Templeton Asset Management's Mark Mobius has praised the recent performance of the Turkish economy and said it is clear of political risks.
Investors' generally preferred way to profit from a market is to denigrate a country's economic reputation and to then get shares of this country's markets at low rates, he said, adding that there is no way to decry the Turkish economy at present since it has already proven its resilience. The famous investor said his company considers Turkey a top-level emerging market and is set to add an amount near $250 -300 million to its already existing $1 billion of investment in the capital markets of the rapidly-growing country.
Speaking on Wednesday at a meeting in İstanbul that was organized by Turkey’s Akbank, Mobius said there is a predisposition towards more liberalization in Turkey and that the government is trying to open this path and ease restrictions on markets. Political tensions and troubled periods happen in all countries, but these don’t necessarily prevent markets from rising, he argued, and cited Thailand as a case in point. Thailand was subjected to a series of subversive domestic incidents and became a stage of mass killing, but its stocks nonetheless continued to rise, Mobius said, drawing from this example an inference that companies perform badly only when they are administered incorrectly.
Current indicators show that Turkish markets will display very strong performance next year. Mobius further asserted that there was a difference between what happened in Europe and in Turkey. Turkey decisively continued on a path of success over the course of the last couple of years, with an especially spectacular performance on the part of its banks. However, the profitability of Turkish banks will not be as high as it was in the last year, Mobius noted, but added that they will still be in much better shape than banks in Europe.
“If you look at the range of valuations, you’ll see Turkey is more or less in between the high and low range. … We are seeing a big improvement in earnings this year and next and that is really what the market is telling us with these higher prices,” he said in an interview with Reuters after the conference. A somewhat overvalued Turkish lira and a big increase in emerging market initial public offerings (IPO) made it difficult to predict how much longer the rally would last, he said. “But I think the flow of money is great enough to be able to overcome these issues,” he said.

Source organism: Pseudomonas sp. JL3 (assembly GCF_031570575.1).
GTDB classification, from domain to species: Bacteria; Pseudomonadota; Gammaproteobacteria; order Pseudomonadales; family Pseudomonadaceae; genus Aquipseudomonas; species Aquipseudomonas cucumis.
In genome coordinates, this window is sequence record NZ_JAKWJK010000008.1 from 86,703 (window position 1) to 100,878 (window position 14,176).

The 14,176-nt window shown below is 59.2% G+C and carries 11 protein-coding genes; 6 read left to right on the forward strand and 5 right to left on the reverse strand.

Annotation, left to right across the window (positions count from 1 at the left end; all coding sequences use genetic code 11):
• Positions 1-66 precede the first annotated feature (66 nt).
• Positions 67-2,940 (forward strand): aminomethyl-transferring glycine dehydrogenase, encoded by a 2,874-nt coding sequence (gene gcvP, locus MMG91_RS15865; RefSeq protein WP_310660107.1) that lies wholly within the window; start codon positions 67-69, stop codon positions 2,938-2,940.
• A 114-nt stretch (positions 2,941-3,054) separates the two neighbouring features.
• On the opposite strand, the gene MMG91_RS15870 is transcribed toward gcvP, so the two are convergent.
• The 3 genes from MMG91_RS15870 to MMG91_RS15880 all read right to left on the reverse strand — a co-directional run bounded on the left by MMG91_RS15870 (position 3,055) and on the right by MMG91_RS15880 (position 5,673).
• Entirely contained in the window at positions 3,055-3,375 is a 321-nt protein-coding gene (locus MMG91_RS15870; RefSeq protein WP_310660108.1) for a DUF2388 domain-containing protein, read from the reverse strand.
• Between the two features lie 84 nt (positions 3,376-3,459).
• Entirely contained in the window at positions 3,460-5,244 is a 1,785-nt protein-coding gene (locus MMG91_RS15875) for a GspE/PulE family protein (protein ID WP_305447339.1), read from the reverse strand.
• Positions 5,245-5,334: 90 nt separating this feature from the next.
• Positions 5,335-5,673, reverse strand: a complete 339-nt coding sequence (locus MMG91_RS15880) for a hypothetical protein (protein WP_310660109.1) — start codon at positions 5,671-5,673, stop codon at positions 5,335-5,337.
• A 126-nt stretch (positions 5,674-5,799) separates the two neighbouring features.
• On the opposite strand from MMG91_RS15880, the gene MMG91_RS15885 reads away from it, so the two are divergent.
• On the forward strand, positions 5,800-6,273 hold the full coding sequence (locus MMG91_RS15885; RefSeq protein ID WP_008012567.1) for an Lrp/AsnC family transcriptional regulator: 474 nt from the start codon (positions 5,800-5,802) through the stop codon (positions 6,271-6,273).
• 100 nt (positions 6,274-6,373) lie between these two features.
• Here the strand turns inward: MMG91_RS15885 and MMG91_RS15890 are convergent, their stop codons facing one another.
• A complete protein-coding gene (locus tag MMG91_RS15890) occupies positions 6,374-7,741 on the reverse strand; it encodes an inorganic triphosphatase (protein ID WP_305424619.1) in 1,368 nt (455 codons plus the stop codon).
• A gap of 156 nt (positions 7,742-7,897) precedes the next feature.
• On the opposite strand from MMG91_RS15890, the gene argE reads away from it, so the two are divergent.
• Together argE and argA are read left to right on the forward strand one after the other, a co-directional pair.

Mobius has investments in Turkey’s two largest banks by market value, Akbank and Garanti, and refiner Tüpraş.
In response to a question on whether Turkey is doing the right thing in committing itself tightly to the floating exchange rate regime, Mobius said this policy preference is not completely void of risks. “One of the dangers is the menace of derivatives, which is everywhere in the world. There will be people that will attempt to exploit these derivatives against the domestic currency of the country. The total volume of the derivatives in the world is nearly $600 trillion, which is far greater than even the sums of all of the gross domestic products of these countries. This indicates that harsh fluctuations may happen and so everyone has to be very careful about currency controls,” he said.
Mobius also emphasized that these people enjoy currency controls and earn a lot merely through speculation. Therefore, he reasoned, it would be quite dangerous to try to control the currency unit in an open economy. “Is having a strong currency something bad?” Mobius asked rhetorically. “No, it is not. In the end, people will purchase your goods if you increase your productivity and the quality of your goods. Why is Germany a big exporter? Why do the Chinese have a high demand for BMW or Mercedes? Because they have quality. Thus, a country should not try to have the least-valued currency through controls.”